In my first studio in Brisbane, I concentrated on all aspects of commercial photography. My first fashion shoot was for an underwear company, Kayser. I soon understood fashion offered a whole different life and creative possibilities, not to mention the girls. I was 23. But my fashion career was not going to happen in Brisbane. I relocated to Melbourne, where I worked with a young hip magazine, P.O.L. and its fashion editor, Robin Batey.
The storytelling instincts that had served me well in advertising became a dominant focus. My success gave me the confidence to move to Europe and, more specifically, France, the Centre of fashion and also my family history. My ambition was to achieve an individual reputation within the highly glamorous world of fashion photography. With some minor success with Elle, Marie Claire, Vôtre Beaute, and other European magazines, New York beckoned me.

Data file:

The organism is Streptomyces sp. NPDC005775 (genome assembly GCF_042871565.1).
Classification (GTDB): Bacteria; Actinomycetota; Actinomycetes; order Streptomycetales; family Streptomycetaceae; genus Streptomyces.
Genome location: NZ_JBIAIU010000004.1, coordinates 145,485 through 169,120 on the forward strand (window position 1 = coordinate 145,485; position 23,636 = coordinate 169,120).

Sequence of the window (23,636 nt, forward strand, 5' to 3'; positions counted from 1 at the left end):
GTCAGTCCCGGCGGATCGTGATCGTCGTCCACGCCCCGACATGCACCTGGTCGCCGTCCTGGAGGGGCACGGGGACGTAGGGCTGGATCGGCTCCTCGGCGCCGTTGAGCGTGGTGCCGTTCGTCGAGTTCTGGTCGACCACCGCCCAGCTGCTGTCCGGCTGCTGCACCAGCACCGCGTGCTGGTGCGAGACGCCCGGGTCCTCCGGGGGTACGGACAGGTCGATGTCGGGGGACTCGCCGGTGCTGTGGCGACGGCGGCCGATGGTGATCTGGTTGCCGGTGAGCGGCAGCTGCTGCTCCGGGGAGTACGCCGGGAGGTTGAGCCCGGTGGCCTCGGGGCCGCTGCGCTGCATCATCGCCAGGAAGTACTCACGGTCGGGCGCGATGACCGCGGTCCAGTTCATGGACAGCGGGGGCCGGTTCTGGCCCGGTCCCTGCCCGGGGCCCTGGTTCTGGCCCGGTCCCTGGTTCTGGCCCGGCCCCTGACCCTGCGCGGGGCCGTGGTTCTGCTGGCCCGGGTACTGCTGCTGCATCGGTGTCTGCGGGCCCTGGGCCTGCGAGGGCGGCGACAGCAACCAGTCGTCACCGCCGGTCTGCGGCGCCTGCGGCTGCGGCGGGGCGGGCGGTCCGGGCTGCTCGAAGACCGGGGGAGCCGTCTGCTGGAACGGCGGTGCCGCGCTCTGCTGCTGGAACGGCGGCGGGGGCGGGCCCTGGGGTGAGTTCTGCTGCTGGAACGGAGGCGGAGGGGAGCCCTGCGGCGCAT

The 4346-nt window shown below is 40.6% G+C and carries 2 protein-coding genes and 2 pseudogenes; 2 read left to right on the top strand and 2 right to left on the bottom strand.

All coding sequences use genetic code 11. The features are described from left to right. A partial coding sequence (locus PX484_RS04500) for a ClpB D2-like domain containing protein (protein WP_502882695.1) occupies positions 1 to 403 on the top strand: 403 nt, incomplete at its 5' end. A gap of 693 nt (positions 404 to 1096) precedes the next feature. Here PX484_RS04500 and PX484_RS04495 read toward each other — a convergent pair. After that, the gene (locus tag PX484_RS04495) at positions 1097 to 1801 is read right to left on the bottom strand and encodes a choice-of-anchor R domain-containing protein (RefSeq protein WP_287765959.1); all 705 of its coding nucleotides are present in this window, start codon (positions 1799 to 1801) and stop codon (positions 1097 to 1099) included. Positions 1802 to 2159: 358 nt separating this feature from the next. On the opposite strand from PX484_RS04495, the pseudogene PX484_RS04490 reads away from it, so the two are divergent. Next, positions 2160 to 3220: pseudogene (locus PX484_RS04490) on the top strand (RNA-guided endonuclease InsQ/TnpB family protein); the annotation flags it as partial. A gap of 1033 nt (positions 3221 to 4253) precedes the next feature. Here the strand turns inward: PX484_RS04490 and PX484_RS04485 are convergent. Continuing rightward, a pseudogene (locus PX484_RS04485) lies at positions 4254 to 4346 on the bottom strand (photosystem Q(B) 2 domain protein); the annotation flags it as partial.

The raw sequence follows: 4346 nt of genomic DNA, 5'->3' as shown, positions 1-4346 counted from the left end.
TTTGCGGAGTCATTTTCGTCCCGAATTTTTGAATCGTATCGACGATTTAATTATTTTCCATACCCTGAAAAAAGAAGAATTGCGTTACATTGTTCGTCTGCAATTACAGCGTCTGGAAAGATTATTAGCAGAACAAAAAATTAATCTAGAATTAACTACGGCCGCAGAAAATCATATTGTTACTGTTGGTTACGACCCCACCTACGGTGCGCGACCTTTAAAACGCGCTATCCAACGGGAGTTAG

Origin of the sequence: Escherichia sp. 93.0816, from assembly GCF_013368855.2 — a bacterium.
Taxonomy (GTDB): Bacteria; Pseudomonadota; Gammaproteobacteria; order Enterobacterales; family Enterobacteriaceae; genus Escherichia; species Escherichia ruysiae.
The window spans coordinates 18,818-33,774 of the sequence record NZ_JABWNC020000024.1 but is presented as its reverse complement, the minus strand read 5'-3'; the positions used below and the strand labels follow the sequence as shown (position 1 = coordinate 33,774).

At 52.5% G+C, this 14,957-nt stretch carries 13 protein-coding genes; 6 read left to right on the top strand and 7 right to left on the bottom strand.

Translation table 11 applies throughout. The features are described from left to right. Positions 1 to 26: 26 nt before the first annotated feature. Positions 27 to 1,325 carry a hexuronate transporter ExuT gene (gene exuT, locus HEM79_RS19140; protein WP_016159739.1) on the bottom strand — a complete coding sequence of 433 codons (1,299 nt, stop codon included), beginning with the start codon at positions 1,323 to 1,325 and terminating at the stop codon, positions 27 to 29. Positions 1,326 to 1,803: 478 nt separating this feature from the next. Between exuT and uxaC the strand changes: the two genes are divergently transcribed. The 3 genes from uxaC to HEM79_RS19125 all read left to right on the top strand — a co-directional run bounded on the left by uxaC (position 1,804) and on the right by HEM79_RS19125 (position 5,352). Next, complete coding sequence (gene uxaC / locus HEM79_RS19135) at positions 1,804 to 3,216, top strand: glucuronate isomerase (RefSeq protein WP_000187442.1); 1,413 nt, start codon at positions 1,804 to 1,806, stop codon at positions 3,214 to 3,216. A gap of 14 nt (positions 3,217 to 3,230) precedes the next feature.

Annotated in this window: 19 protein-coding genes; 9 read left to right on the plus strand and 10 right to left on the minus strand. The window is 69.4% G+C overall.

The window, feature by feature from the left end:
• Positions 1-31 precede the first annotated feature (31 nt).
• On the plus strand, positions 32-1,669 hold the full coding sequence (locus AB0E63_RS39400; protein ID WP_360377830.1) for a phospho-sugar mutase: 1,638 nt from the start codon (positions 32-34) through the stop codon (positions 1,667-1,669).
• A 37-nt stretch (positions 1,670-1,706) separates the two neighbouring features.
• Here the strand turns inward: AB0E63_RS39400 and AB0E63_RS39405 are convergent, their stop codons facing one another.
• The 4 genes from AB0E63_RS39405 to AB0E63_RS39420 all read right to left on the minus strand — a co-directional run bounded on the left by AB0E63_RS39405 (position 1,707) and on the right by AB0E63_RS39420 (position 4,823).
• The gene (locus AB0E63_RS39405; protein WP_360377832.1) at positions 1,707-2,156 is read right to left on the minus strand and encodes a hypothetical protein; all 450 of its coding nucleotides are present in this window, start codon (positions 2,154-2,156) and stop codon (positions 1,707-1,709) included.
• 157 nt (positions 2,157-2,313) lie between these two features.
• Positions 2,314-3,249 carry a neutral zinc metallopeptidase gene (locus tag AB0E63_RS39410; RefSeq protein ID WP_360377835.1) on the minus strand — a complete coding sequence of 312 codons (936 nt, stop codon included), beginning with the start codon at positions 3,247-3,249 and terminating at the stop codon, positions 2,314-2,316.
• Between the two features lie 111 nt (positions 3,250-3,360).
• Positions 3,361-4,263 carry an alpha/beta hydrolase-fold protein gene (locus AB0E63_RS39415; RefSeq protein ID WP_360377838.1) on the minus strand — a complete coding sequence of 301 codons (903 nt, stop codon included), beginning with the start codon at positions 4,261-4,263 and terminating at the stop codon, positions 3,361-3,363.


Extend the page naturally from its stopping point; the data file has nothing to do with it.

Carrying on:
I was excited with its vibrancy. I loved it. I immediately felt at home. Then I was offered work for Vogue by Alexandra Liberman. He became my mentor and supporter, soon putting me under contract with Vogue. During those years, my pleasure in pursuing my vision was exhilarating and substantially satisfying both financially and aesthetically.
What a gift Vogue offered, to tell stories with the luxury of the most beautiful locations, models and actresses, coupled with a creative team that were all there helping to instruct the stories. My most satisfying shoots were when I could take the clothes and throw them away, where the personality of the girl and the narrative dominated. It was when I had the most fun.
Filmmakers were my inspiration, and when I had an opportunity to work directly on a feature film as a technical advisor, I jumped at it. The film was James Toback’s Exposed, starring Rudolf Nureyev and Nastassja Kinski, playing a model and the actor Ian McShane playing Greg Miller, a fashion photographer (modelled after me).
I became fixated with narration. I saw it as an opportunity to expand my horizons beyond commercial work, where I was not selling clothing or a product but exploring personal ideas about life.
My next project, Love is Blind, led to a whole world of independence that I would never have achieved without my fashion career.